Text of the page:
nep-com New Economics Papers
on Industrial Competition
Issue of 2007‒12‒08
eleven papers chosen by
Russell Pittman
US Department of Justice

  1. Endogenous Market Structure and the Business Cycle By Andrea Colciago; Federico Etro
  2. Optimal Collusion-Proof Auctions By Che, Yeon-Koo; Kim, Jinwoo
  3. Spurious Complexity and Common Standards in Markets for Consumer Goods By Alexia Gaudeul; Robert Sugden
  4. Determinants of the Acquisition of Smaller Firms by Larger Incumbents in High-Tech Industries: Are they related to Innovation and Technology Sourcing? By Marcus Wagner
  5. Passing-On Defense and Indirect Purchaser Standing in Actions for Damages against the Violations of Competition Law: what can the EC learn from the US? By Firat Cengiz
  6. Bank Consolidation and Loan Pricing. By Lili Xie
  7. Liberalization of the Swiss Letter Market and the Viability of Universal Service Obligations By Jaag, Christian
  8. Estimating Level Effects In Diffusion Of A New Technology: Barcode Scanning At The Checkout Counter By Jonathan Beck; Michal Grajek; Christian Wey
  9. Collusion Helps Abate Environmental Pollution: A Dynamic Approach.  By L. Lambertini; A. Mantovani; E. Scorcu
  10. The gas chain : influence of its specificities on the liberalisation process By Carine Swartenbroekx
  11. Stock market performance and pension fund investment policy: rebalancing, free float, or market timing? By Jacob A. Bikker; Laura Spierdijk; Paul Finniez

  1. By: Andrea Colciago; Federico Etro
    Abstract: We introduce endogenous strategic interactions under competition in quantities and in prices together with endogenous entry in a dynamic stochastic general equilibrium model with ?exible prices. The endogenous mark ups depend on the form of competition and on the degree of substitutability between goods, and they vary countercylically while pro?ts are procyclical. Positive temporary shocks to productivity and government spending attract entry. Entry strengthens competition between ?rms, which temporary reduces mark ups and prices: this creates an intertemporal substitution e¤ect which provides an extra boost to consumption. The model outperforms the standard RBC framework in matching impulse response functions and second moments for US data.
    Keywords: Endogenous Market Structure, Firms?Entry, Business Cycle
    JEL: L11 E32
    Date: 2007–11
  2. By: Che, Yeon-Koo; Kim, Jinwoo
    Abstract: We study an optimal collusion-proof auction in an environment where subsets of bidders may collude not just on their bids but also on their participation. Despite their ability to collude on participation, informational asymmetry facing the potential colluders can be exploited significantly to weaken their collusive power. The second-best auction --- i.e., the optimal auction in a collusion-free environment --- can be made collusion-proof, if at least one bidder is not collusive, or there are multiple bidding cartels, or the second-best outcome involves a nontrivial probability of the object not being sold. In case the second-best outcome is not weak collusion-proof implementable, we characterize an optimal collusion-proof auction. This auction involves nontrivial exclusion of collusive bidders --- i.e., the object is not sold to any collusive bidder with positive probability.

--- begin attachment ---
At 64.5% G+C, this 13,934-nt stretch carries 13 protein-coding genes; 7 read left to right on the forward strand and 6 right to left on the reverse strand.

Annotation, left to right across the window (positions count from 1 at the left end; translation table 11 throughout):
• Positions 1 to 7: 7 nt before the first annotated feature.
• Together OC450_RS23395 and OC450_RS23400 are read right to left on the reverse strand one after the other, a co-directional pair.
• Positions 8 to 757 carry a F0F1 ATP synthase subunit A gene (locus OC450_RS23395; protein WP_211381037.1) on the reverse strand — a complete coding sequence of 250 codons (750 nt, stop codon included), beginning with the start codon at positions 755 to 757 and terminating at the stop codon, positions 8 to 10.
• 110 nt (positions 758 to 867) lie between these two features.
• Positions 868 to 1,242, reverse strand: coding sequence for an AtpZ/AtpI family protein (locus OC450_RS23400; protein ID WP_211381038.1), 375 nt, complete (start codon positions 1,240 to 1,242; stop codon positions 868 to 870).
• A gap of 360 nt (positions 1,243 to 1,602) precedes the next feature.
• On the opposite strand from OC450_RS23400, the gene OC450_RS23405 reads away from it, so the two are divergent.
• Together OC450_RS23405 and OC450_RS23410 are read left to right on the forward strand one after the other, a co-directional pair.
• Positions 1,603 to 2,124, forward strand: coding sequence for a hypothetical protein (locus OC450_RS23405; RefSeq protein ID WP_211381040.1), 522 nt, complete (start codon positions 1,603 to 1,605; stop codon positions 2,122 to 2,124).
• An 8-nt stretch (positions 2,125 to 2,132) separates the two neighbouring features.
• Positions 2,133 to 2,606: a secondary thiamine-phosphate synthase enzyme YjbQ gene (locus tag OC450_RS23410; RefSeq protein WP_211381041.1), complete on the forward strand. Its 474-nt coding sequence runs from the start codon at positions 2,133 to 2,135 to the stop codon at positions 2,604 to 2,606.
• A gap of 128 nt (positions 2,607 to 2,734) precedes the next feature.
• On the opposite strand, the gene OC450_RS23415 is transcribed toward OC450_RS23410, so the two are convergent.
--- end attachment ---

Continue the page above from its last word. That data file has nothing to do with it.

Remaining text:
JEL: D8 D4
    Date: 2007–09–06
  3. By: Alexia Gaudeul (School of Economics and Centre for Competition Policy, University of East Anglia); Robert Sugden (School of Economics and Centre for Competition Policy, University of East Anglia)
    Abstract: Behavioural and industrial economists have argued that, because of cognitive limitations, consumers are liable to make sub-optimal choices in complex decision problems. Firms can exploit these limitations by introducing spurious complexity into tariff structures, weakening price competition. This paper models a countervailing force. Consumers’ choice problems are simplified if competing firms follow common conventions about tariff structures. Because such a ‘common standard’ promotes price competition, a firm’s use of it signals that its products offer value for money. If consumers recognize this effect, there can be a stable equilibrium in which firms use common standards and set competitive prices.
    Keywords: decision-making, naïve consumers, savvy consumers, price competition, common standard effect, cognitive limitations.
    JEL: D83 L13 L15 L51
    Date: 2007–11
  4. By: Marcus Wagner
    Abstract: Innovation activities in high tech industries provide considerable challenges for technology and innovation management. In particular, firms frequently face significant technological challenges since these industries has a long history of radical innovations which are taking place through distinct industry cycles of higher and lower demand. The paper investigates these issues for three high-tech industries, namely semiconductor manufacturing, biotechnology and electronic design automation which is a specific sub-segment of the semiconductor industry. It analyses the association of firm characteristics with different aspects of acquisition behaviour. Particular focus is put on innovation-related firm characteristics. The paper finds that the determinants for acquisitions are mostly related to firm size, financial conditions and geographical origin of the firm. Only for biotechnology, a substitutive relationship is identified between acquisitions and own research activities.